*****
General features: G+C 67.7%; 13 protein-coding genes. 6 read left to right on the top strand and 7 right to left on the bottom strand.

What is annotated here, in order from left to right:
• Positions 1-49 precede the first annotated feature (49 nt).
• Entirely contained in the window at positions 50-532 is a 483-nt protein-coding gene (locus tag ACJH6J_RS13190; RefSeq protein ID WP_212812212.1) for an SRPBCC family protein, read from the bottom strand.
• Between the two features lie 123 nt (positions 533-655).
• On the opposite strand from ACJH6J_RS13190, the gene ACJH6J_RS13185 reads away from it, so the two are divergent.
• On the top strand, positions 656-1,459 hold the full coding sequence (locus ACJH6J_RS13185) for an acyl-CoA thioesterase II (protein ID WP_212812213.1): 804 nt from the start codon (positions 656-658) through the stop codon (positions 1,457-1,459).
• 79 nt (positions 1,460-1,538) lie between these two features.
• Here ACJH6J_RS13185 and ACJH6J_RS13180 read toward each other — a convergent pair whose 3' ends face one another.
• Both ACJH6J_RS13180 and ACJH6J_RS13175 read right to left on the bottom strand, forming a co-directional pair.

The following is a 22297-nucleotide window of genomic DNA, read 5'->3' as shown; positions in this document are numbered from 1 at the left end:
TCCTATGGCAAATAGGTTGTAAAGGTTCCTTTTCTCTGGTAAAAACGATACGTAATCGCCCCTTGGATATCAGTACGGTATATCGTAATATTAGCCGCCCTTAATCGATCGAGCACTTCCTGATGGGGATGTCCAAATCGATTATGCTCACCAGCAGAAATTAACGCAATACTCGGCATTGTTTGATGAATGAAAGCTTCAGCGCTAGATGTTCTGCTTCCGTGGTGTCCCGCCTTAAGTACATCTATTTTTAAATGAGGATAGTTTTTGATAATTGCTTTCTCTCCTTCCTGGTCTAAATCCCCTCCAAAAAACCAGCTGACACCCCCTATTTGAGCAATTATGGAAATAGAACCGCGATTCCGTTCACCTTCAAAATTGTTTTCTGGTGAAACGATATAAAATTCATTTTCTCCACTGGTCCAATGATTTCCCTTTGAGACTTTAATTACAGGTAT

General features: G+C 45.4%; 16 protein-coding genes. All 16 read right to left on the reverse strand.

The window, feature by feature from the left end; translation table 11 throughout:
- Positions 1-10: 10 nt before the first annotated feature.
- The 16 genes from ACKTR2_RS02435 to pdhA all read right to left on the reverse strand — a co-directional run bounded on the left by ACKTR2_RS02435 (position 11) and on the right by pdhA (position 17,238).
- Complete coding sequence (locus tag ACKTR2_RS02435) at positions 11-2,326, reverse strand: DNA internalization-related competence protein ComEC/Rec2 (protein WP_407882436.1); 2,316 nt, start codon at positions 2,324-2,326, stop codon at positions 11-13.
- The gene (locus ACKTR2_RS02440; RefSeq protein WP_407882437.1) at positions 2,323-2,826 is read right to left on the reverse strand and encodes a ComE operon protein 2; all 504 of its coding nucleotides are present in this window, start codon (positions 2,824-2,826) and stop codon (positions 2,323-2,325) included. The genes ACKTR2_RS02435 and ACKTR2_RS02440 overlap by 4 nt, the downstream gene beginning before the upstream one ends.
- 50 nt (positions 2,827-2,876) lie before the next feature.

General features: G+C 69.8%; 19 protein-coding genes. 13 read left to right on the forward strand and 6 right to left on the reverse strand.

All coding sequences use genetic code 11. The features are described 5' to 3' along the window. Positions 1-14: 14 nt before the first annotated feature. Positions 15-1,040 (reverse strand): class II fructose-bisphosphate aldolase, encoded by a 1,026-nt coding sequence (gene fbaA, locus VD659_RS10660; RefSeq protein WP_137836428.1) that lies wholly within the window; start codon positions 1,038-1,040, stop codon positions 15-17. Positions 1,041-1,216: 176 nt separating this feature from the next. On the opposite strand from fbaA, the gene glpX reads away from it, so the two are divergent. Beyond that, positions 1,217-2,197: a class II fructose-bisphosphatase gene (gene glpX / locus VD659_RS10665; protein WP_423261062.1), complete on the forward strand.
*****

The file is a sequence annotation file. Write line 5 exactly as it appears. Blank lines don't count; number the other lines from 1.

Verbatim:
• Between the two features lie 123 nt (positions 533-655).